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Miami Herald wins Brechner FOI Award for ‘Shakedown City’

The Miami Herald is the winner of the 2024 Brechner Freedom of Information Award for “Shakedown City,” an investigation into government corruption within the city of Miami that spawned a series of investigations by the FBI, Internal Revenue Service, Securities and Exchange Commission and state ethics commission. The award is administered by the Joseph L. Brechner Freedom of Information Project at the University of Florida College of Journalism and Communications.

The journalists submitted more than 150 public records requests and battled almost daily with city attorneys when the requests were ignored. The Herald’s document-based reporting revealed that Mayor Francis Suarez secretly received $170,000 from a developer, and used his clout to secure 13 side jobs, including for crypto-related ventures, encouraging staff to convert paychecks to digital tokens.

“We’re honored to have our work recognized by the Brechner FOI Project and so very proud of the journalists behind Shakedown City,” said Miami Herald Executive Editor Alex Mena. “This team was relentless in pursuing answers, undeterred by stonewalling from the mayor and a city administration determined to protect him, and resourceful in using public records to ultimately pry loose the details our community needed to know.”

The team behind the reporting included investigative reporter Sarah Blaskey, Miami government reporter Joey Flechas, municipal reporter Tess Riski, federal courts reporter Jay Weaver and graphics reporter Susan Merriam. The project was edited by politics editor David Smiley, senior investigations editor Casey Frank and managing editor Dana Banker.

“This reporting exemplifies the best use of public records to shed light on government and expose misuse of taxpayer funds,” said David Cuillier, director of the Brechner Freedom of Information Project.

The entries were judged by three experienced FOI experts from across the country. One of the judges wrote that the reporting demonstrated “stunning revelations about one of the most powerful mayors in the U.S.” Another judge remarked that the project was “another series that broke the scale on almost every metric. Truly impressive work and impact.”

The Miami Herald won a Brechner FOI Award in 2016 for an investigation into Florida’s child-welfare system and in 2007 for illegal case-sealing practices in the Broward court system.

Members of the Miami Herald project team will accept the award and discuss their work at a luncheon in Gainesville, Florida, on April 8 from 11:30 a.m. -1 p.m. at the Cone Park Library, 2801 E. University Ave. The talk is sponsored by the Florida Free Speech Forum. Attendees can pay $20 for lunch or attend for free without lunch. Register by April 1 at

Twenty news organizations throughout the United States and Canada submitted their records-based reporting to the annual competition. The Brechner Freedom of Information Award has been presented annually since 1986 to reward excellence in reporting that draws on government documents and data, shedding light on official secrecy. The award includes a $3,000 cash prize, made possible by an endowment created by the Brechner family.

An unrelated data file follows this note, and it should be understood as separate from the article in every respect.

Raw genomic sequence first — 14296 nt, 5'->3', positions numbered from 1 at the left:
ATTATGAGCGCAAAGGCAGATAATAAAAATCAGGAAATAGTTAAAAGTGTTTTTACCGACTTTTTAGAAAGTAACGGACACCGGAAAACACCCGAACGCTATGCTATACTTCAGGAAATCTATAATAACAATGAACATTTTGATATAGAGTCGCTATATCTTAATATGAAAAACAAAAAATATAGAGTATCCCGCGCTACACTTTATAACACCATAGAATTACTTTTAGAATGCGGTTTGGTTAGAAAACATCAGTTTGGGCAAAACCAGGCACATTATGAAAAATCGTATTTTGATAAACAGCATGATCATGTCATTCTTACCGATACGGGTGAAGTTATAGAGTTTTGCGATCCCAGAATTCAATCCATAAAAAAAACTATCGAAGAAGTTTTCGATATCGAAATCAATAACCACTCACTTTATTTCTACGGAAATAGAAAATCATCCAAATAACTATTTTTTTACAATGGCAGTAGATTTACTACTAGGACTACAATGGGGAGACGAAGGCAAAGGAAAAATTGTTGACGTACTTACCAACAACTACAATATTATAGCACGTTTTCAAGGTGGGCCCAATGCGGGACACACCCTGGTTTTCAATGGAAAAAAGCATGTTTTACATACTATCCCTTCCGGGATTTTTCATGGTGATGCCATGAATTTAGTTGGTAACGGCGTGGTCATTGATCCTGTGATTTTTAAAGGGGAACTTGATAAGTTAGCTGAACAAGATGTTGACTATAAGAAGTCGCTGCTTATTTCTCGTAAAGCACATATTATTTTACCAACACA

Cuillier said the competition was fierce, and noted some of the close runner-up contenders:

  • The Globe and Mail of Toronto submitted 1,000 public records requests to show how government agencies flaunted public record laws, hiding information from the public. The reporting led to closer attention to better processes and laws. One judge called the project an “exhaustive look at problems with Canada’s public records laws.”
  • Cox Media Group and KFF Health News used audits and agency reports mid-investigation to expose billions of dollars in overpayments by the Social Security Administration affecting 2 million people.  Said one judge: “The creative request that launched this investigation is matched in impressiveness only by the impact the work was able to generate.”
  • Arizona Luminaria of Tucson, Arizona, acquired judicial records, county contracts and other records to document extensive jail-related deaths in Pima County, spurring an investigation and calls for accountability. Said one judge: “The Arizona Luminaria did one of the most powerful things journalists can do with public records: find an urgent question that no one else can answer, answer it and meticulously document how it came to be.”

About the Joseph L. Brechner Freedom of Information Project:

The non-partisan, nonprofit Brechner Freedom of Information Project, founded in 1977, works to educate journalists, policymakers and the general public about the law of access today and how it should work tomorrow. The Center, based in the University of Florida College of Journalism and Communications, is a source of research, expertise and advocacy about the law of gathering and disseminating news across all platforms and technologies.

For more information, contact David Cuillier at

Posted: March 18, 2024
Category: Brechner News
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